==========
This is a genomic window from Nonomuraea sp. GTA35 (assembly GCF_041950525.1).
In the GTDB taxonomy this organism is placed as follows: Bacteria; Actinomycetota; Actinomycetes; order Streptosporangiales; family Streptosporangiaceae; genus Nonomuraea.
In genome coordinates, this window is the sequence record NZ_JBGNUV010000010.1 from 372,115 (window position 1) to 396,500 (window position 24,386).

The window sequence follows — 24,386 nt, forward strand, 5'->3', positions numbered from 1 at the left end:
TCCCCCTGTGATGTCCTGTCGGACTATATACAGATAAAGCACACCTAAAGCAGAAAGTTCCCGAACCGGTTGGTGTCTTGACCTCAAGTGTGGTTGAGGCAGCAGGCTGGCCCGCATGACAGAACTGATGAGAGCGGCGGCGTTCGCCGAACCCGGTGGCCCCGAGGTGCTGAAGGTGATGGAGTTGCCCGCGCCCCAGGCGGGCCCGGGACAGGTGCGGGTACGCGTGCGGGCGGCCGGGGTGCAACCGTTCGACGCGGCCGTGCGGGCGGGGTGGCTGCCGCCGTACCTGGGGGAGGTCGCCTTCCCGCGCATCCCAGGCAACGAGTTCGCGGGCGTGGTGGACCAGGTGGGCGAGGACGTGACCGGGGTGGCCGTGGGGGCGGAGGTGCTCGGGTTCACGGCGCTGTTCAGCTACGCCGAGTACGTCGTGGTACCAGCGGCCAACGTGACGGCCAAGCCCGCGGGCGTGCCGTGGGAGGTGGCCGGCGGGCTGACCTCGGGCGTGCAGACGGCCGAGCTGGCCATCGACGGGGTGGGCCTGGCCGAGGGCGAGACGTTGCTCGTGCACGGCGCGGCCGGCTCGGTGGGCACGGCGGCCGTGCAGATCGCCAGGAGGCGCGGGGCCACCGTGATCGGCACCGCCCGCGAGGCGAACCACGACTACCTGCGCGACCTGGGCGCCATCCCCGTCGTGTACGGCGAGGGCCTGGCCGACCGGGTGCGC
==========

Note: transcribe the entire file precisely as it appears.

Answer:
This is a genomic window from Nonomuraea sp. GTA35 (assembly GCF_041950525.1).
In the GTDB taxonomy this organism is placed as follows: Bacteria; Actinomycetota; Actinomycetes; order Streptosporangiales; family Streptosporangiaceae; genus Nonomuraea.
In genome coordinates, this window is the sequence record NZ_JBGNUV010000010.1 from 372,115 (window position 1) to 396,500 (window position 24,386).

The window sequence follows — 24,386 nt, forward strand, 5'->3', positions numbered from 1 at the left end:
TCCCCCTGTGATGTCCTGTCGGACTATATACAGATAAAGCACACCTAAAGCAGAAAGTTCCCGAACCGGTTGGTGTCTTGACCTCAAGTGTGGTTGAGGCAGCAGGCTGGCCCGCATGACAGAACTGATGAGAGCGGCGGCGTTCGCCGAACCCGGTGGCCCCGAGGTGCTGAAGGTGATGGAGTTGCCCGCGCCCCAGGCGGGCCCGGGACAGGTGCGGGTACGCGTGCGGGCGGCCGGGGTGCAACCGTTCGACGCGGCCGTGCGGGCGGGGTGGCTGCCGCCGTACCTGGGGGAGGTCGCCTTCCCGCGCATCCCAGGCAACGAGTTCGCGGGCGTGGTGGACCAGGTGGGCGAGGACGTGACCGGGGTGGCCGTGGGGGCGGAGGTGCTCGGGTTCACGGCGCTGTTCAGCTACGCCGAGTACGTCGTGGTACCAGCGGCCAACGTGACGGCCAAGCCCGCGGGCGTGCCGTGGGAGGTGGCCGGCGGGCTGACCTCGGGCGTGCAGACGGCCGAGCTGGCCATCGACGGGGTGGGCCTGGCCGAGGGCGAGACGTTGCTCGTGCACGGCGCGGCCGGCTCGGTGGGCACGGCGGCCGTGCAGATCGCCAGGAGGCGCGGGGCCACCGTGATCGGCACCGCCCGCGAGGCGAACCACGACTACCTGCGCGACCTGGGCGCCATCCCCGTCGTGTACGGCGAGGGCCTGGCCGACCGGGTGCGC